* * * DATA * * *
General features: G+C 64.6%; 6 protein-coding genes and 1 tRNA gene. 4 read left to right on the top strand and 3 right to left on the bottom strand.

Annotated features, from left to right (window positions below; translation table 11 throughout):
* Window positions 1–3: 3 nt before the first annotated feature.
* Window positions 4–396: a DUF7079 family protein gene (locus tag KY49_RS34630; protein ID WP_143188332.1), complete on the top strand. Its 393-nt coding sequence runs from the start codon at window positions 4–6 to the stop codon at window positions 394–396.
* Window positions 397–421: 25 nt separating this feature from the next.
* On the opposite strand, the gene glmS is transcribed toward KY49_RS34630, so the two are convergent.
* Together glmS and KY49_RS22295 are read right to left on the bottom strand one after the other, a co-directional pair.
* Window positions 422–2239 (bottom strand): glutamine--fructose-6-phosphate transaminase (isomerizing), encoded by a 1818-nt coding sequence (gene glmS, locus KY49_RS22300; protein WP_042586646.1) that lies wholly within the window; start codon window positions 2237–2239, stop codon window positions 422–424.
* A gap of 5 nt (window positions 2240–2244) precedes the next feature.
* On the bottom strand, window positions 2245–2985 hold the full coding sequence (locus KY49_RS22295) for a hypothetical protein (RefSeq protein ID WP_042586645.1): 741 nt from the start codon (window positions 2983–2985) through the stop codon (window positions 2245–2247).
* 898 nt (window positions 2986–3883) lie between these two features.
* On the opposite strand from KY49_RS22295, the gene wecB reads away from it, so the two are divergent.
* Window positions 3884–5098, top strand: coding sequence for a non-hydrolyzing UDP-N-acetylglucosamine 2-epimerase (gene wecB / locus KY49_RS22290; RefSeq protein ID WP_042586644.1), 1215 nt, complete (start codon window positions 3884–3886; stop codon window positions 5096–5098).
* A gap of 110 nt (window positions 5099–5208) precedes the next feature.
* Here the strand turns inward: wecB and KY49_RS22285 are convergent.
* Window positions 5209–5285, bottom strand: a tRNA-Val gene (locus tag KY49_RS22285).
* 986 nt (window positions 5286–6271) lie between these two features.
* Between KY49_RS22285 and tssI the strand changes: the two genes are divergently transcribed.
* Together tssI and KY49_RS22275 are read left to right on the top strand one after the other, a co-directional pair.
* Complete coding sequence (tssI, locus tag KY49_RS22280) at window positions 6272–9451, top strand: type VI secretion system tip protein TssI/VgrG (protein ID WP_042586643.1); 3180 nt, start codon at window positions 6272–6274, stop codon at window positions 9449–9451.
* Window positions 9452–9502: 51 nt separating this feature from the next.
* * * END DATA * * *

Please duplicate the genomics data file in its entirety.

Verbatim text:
General features: G+C 64.6%; 6 protein-coding genes and 1 tRNA gene. 4 read left to right on the top strand and 3 right to left on the bottom strand.

Annotated features, from left to right (window positions below; translation table 11 throughout):
* Window positions 1–3: 3 nt before the first annotated feature.
* Window positions 4–396: a DUF7079 family protein gene (locus tag KY49_RS34630; protein ID WP_143188332.1), complete on the top strand. Its 393-nt coding sequence runs from the start codon at window positions 4–6 to the stop codon at window positions 394–396.
* Window positions 397–421: 25 nt separating this feature from the next.
* On the opposite strand, the gene glmS is transcribed toward KY49_RS34630, so the two are convergent.
* Together glmS and KY49_RS22295 are read right to left on the bottom strand one after the other, a co-directional pair.
* Window positions 422–2239 (bottom strand): glutamine--fructose-6-phosphate transaminase (isomerizing), encoded by a 1818-nt coding sequence (gene glmS, locus KY49_RS22300; protein WP_042586646.1) that lies wholly within the window; start codon window positions 2237–2239, stop codon window positions 422–424.
* A gap of 5 nt (window positions 2240–2244) precedes the next feature.
* On the bottom strand, window positions 2245–2985 hold the full coding sequence (locus KY49_RS22295) for a hypothetical protein (RefSeq protein ID WP_042586645.1): 741 nt from the start codon (window positions 2983–2985) through the stop codon (window positions 2245–2247).
* 898 nt (window positions 2986–3883) lie between these two features.
* On the opposite strand from KY49_RS22295, the gene wecB reads away from it, so the two are divergent.
* Window positions 3884–5098, top strand: coding sequence for a non-hydrolyzing UDP-N-acetylglucosamine 2-epimerase (gene wecB / locus KY49_RS22290; RefSeq protein ID WP_042586644.1), 1215 nt, complete (start codon window positions 3884–3886; stop codon window positions 5096–5098).
* A gap of 110 nt (window positions 5099–5208) precedes the next feature.
* Here the strand turns inward: wecB and KY49_RS22285 are convergent.
* Window positions 5209–5285, bottom strand: a tRNA-Val gene (locus tag KY49_RS22285).
* 986 nt (window positions 5286–6271) lie between these two features.
* Between KY49_RS22285 and tssI the strand changes: the two genes are divergently transcribed.
* Together tssI and KY49_RS22275 are read left to right on the top strand one after the other, a co-directional pair.
* Complete coding sequence (tssI, locus tag KY49_RS22280) at window positions 6272–9451, top strand: type VI secretion system tip protein TssI/VgrG (protein ID WP_042586643.1); 3180 nt, start codon at window positions 6272–6274, stop codon at window positions 9449–9451.
* Window positions 9452–9502: 51 nt separating this feature from the next.